A survey of clinicians regarding respiratory physiotherapy intervention for intubated and mechanically ventilated patients with community‐acquired pneumonia. What is current practice in Australian ICUs?
van der Lee, L., Hill, A., & Patman, S. (2017). A survey of clinicians regarding respiratory physiotherapy intervention for intubated and mechanically ventilated patients with community‐acquired pneumonia. What is current practice in Australian ICUs?. Journal of Evaluation in Clinical Practice, 23 (4), 812-820.
Rationale, aims, and objectives: Community-acquired pneumonia (CAP) is a common cause for intensive care unit (ICU) admission resulting in high morbidity and mortality. There is a paucity of evidence regarding respiratory physiotherapy for intubated and mechanically ventilated patients with CAP, and anecdotally clinical practice is variable in this cohort. The aims of this study were to identify the degree of variability in physiotherapy practice for intubated adult patients with CAP and to explore ICU physiotherapist perceptions of current practice for this cohort and factors that influence physiotherapy treatment mode, duration, and frequency.
Method: A survey was developed based on common aspects of assessment, clinical rationale, and intervention for intubated and mechanically ventilated patients. Senior ICU physiotherapists across 88 Australian public and private hospitals were recruited.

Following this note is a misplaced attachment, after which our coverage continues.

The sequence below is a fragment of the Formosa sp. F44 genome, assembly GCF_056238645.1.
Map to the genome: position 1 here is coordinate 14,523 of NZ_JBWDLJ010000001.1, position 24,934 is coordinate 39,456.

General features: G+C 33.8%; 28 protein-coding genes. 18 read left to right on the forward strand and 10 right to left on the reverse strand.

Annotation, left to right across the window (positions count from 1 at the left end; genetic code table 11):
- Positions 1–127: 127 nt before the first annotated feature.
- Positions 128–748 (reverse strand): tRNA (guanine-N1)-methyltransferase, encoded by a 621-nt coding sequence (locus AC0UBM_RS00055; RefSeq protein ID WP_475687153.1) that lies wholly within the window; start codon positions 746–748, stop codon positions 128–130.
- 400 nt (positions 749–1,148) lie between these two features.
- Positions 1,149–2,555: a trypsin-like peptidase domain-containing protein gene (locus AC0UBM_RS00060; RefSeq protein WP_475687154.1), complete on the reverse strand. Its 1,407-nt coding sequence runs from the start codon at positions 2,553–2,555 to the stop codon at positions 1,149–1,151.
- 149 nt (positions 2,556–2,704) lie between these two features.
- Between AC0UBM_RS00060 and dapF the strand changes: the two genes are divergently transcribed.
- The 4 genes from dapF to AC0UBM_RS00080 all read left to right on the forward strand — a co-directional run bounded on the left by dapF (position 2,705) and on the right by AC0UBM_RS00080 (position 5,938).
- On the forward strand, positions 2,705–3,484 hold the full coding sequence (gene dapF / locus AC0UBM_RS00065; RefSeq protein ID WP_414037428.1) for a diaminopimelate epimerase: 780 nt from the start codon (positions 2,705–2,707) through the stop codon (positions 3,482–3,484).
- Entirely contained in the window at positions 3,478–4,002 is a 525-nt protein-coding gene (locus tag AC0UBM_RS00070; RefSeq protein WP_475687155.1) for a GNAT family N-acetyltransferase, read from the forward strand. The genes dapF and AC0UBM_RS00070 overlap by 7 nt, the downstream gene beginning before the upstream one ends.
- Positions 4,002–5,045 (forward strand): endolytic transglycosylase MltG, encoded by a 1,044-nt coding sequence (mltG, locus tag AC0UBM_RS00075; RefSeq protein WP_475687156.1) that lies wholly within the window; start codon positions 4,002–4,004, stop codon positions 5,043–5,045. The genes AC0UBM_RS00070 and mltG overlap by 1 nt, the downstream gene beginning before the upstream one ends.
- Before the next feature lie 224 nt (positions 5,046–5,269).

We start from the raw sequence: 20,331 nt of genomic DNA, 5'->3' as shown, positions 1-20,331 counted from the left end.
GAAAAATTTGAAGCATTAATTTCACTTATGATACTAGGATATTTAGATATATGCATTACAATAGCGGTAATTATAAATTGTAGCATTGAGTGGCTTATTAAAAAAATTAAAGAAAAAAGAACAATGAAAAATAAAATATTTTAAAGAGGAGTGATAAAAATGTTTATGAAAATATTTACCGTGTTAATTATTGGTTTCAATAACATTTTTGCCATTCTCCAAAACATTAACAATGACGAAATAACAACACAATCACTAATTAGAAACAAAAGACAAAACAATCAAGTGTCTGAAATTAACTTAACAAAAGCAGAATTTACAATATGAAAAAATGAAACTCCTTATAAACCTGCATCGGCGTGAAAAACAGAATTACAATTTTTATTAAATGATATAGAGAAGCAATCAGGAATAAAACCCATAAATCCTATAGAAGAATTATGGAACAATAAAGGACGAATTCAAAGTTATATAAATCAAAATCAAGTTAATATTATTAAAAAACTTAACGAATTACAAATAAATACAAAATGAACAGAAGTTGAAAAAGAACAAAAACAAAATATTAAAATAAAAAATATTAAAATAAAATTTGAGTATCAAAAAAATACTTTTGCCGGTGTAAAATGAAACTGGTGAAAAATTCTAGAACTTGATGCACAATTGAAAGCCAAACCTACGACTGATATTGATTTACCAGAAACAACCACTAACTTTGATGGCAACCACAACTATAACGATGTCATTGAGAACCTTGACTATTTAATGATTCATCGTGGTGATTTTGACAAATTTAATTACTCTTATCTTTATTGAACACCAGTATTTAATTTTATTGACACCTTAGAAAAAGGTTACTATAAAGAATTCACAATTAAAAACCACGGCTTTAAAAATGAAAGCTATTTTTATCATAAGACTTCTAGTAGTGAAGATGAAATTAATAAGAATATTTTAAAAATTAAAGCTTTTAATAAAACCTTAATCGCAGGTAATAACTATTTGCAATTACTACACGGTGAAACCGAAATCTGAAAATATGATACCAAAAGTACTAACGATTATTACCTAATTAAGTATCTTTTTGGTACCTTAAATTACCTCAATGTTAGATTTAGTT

Results: The response rate was 72%. Respondents (n = 75) stated their main rationale for providing a respiratory intervention were improved airway clearance (98%, n = 60/61), alveolar recruitment (74%, n = 45/61), and gas exchange (33%, n = 20/61). Respondents estimated that average intervention lasted between 16 and 30 minutes (70% of respondents, n = 41/59) and would be delivered once (44%) or twice (44%) daily. Results indicated large variability in reported practice; however, trends existed regarding positioning in alternate side-lying (81%, n = 52/64) or affected lung uppermost (83%, n = 53/64) and use of hyperinflation techniques (81%, 52/64). Decisions regarding duration were reported to be based on sputum volume (95%), viscosity (93%) and purulence (88%), cough effectiveness (95%), chest X-ray (87%), and auscultation (84%). Sixty percent reported that workload and staffing affected intervention duration and frequency. Intervention time was more likely increased when there was greater staffing (P = .03).
Conclusion: Respiratory physiotherapy treatment varies for intubated patients with CAP. Further research is required to determine what is considered best practice for this patient population.
evaluation, health care, health services research, patient-centered care, practical reasoning